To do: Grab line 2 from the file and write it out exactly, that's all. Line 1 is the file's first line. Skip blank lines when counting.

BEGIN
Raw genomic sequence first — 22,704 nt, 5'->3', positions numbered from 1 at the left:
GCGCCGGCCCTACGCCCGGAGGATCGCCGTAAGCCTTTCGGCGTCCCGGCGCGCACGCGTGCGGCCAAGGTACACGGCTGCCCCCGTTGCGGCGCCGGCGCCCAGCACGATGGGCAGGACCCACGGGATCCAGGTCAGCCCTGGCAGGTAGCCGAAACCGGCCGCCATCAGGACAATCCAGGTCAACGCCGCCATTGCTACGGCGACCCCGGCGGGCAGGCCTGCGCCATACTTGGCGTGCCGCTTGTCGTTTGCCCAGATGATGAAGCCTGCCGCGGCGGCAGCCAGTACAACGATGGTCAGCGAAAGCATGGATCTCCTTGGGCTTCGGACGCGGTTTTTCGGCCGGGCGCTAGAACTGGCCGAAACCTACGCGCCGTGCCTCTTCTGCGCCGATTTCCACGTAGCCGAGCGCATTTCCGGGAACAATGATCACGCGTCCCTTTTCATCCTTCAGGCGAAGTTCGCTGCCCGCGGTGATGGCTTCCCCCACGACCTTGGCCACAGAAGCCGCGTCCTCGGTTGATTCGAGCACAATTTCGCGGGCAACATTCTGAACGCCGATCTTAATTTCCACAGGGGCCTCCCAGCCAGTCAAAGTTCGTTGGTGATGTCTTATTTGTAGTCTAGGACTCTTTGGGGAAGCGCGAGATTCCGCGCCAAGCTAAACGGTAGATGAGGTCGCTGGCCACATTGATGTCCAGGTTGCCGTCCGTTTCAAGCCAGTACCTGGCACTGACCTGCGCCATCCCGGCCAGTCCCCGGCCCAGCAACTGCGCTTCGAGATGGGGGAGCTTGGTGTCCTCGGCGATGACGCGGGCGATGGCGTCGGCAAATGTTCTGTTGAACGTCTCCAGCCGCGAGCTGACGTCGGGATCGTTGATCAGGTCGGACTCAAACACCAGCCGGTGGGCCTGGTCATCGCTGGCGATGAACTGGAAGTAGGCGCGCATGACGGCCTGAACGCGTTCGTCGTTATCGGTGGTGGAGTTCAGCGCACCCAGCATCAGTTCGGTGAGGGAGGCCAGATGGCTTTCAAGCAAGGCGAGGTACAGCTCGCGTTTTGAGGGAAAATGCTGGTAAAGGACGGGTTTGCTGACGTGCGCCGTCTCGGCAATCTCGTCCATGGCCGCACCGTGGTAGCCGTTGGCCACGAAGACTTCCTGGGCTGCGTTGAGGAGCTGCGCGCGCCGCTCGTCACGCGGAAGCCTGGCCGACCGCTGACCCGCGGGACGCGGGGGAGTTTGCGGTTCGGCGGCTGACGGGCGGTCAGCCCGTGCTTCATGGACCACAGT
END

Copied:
GCGCCGGCCCTACGCCCGGAGGATCGCCGTAAGCCTTTCGGCGTCCCGGCGCGCACGCGTGCGGCCAAGGTACACGGCTGCCCCCGTTGCGGCGCCGGCGCCCAGCACGATGGGCAGGACCCACGGGATCCAGGTCAGCCCTGGCAGGTAGCCGAAACCGGCCGCCATCAGGACAATCCAGGTCAACGCCGCCATTGCTACGGCGACCCCGGCGGGCAGGCCTGCGCCATACTTGGCGTGCCGCTTGTCGTTTGCCCAGATGATGAAGCCTGCCGCGGCGGCAGCCAGTACAACGATGGTCAGCGAAAGCATGGATCTCCTTGGGCTTCGGACGCGGTTTTTCGGCCGGGCGCTAGAACTGGCCGAAACCTACGCGCCGTGCCTCTTCTGCGCCGATTTCCACGTAGCCGAGCGCATTTCCGGGAACAATGATCACGCGTCCCTTTTCATCCTTCAGGCGAAGTTCGCTGCCCGCGGTGATGGCTTCCCCCACGACCTTGGCCACAGAAGCCGCGTCCTCGGTTGATTCGAGCACAATTTCGCGGGCAACATTCTGAACGCCGATCTTAATTTCCACAGGGGCCTCCCAGCCAGTCAAAGTTCGTTGGTGATGTCTTATTTGTAGTCTAGGACTCTTTGGGGAAGCGCGAGATTCCGCGCCAAGCTAAACGGTAGATGAGGTCGCTGGCCACATTGATGTCCAGGTTGCCGTCCGTTTCAAGCCAGTACCTGGCACTGACCTGCGCCATCCCGGCCAGTCCCCGGCCCAGCAACTGCGCTTCGAGATGGGGGAGCTTGGTGTCCTCGGCGATGACGCGGGCGATGGCGTCGGCAAATGTTCTGTTGAACGTCTCCAGCCGCGAGCTGACGTCGGGATCGTTGATCAGGTCGGACTCAAACACCAGCCGGTGGGCCTGGTCATCGCTGGCGATGAACTGGAAGTAGGCGCGCATGACGGCCTGAACGCGTTCGTCGTTATCGGTGGTGGAGTTCAGCGCACCCAGCATCAGTTCGGTGAGGGAGGCCAGATGGCTTTCAAGCAAGGCGAGGTACAGCTCGCGTTTTGAGGGAAAATGCTGGTAAAGGACGGGTTTGCTGACGTGCGCCGTCTCGGCAATCTCGTCCATGGCCGCACCGTGGTAGCCGTTGGCCACGAAGACTTCCTGGGCTGCGTTGAGGAGCTGCGCGCGCCGCTCGTCACGCGGAAGCCTGGCCGACCGCTGACCCGCGGGACGCGGGGGAGTTTGCGGTTCGGCGGCTGACGGGCGGTCAGCCCGTGCTTCATGGACCACAGT